The scholarship girl paces to school
along broken sidewalks.
No one has cleaned the war up yet.
She swings her Shakespeare
against the wool on her hip,
her homemade blues.
Because she is tall,
she will play Caesar.
She will be smaller when she grows up.
Cockroaches will do their part.
She will study nursing
and go down to the laundry at night.
First she will tip the door open,
then stretch to reach the chain.
The light will reflect from a thousand
shiny carapaces scuttling away,
shrinking like a skirt in hot water,
like lines forgotten suddenly.
But first there are rationed eggs,
and her sister calling Elephant eyes,
and scholarship girls quarantined
in one crowded classroom.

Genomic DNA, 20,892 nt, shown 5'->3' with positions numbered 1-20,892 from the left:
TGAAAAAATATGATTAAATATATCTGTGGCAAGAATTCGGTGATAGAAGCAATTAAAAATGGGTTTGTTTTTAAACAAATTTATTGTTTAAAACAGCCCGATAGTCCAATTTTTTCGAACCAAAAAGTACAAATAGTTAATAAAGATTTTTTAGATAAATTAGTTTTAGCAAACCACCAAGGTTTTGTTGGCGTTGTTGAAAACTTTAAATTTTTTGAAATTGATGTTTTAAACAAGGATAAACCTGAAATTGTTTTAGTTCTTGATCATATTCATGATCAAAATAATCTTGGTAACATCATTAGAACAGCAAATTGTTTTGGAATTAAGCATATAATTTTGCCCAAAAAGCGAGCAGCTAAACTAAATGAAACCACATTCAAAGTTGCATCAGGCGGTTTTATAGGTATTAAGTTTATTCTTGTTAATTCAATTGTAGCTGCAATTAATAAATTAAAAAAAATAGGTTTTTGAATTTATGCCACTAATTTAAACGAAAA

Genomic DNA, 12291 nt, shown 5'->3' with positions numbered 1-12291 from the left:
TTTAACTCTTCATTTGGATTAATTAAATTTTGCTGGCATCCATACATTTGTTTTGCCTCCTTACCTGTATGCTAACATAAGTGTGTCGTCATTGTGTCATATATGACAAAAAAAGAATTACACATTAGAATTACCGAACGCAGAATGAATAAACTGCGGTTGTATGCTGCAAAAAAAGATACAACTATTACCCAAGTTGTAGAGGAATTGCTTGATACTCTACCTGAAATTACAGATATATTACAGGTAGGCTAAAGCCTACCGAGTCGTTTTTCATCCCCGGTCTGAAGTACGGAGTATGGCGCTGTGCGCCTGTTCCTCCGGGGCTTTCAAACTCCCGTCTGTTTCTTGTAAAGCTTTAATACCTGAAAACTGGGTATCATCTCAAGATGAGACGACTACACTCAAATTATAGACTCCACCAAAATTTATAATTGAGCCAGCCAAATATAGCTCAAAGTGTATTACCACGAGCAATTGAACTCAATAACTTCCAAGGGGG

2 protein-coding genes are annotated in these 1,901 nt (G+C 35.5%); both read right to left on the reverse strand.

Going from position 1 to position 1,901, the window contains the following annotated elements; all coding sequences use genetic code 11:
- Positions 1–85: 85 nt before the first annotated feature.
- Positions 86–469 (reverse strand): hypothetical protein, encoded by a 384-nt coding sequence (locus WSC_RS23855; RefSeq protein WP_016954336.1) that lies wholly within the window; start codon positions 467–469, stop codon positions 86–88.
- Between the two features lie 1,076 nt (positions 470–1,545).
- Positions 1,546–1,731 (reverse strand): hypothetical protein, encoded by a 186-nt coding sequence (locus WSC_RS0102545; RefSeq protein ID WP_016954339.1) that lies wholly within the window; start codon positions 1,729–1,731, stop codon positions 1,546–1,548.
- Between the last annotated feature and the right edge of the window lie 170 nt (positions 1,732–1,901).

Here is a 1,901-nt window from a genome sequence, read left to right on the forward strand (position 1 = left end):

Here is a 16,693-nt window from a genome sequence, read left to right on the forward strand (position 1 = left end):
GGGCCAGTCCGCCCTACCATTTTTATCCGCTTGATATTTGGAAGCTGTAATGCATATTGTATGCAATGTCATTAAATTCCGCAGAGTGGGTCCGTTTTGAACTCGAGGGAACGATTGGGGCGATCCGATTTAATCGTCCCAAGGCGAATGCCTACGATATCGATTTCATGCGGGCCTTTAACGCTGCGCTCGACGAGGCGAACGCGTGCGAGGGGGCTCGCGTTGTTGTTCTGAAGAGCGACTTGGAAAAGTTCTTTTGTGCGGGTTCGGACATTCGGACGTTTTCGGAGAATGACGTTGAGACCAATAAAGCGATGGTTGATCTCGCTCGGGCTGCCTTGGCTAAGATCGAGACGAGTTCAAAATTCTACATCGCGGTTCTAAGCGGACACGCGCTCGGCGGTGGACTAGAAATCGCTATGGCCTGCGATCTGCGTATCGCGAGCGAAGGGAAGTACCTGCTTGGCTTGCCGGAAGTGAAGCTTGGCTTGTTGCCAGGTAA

Caesar’s speeches will deflate
her one hot puff at a time
till she fits in anybody’s pocket:
the starchy white one of the Sister
who docks her bus fare
in fine for laddered stockings,
or mine, or even yours. Listen
for her nails scratching
against the fabric.
Lesley Wheeler’s poems have appeared in Southeast Review, Prairie Schooner, Puerto del Sol, and other publications. She recently received an NEH fellowship to work on a scholarly book called Voiceprints: Sound and Performance in American Poetry from the 1920s to the Present. She teaches at Washington and Lee University in Lexington, Virginia. (10/2006)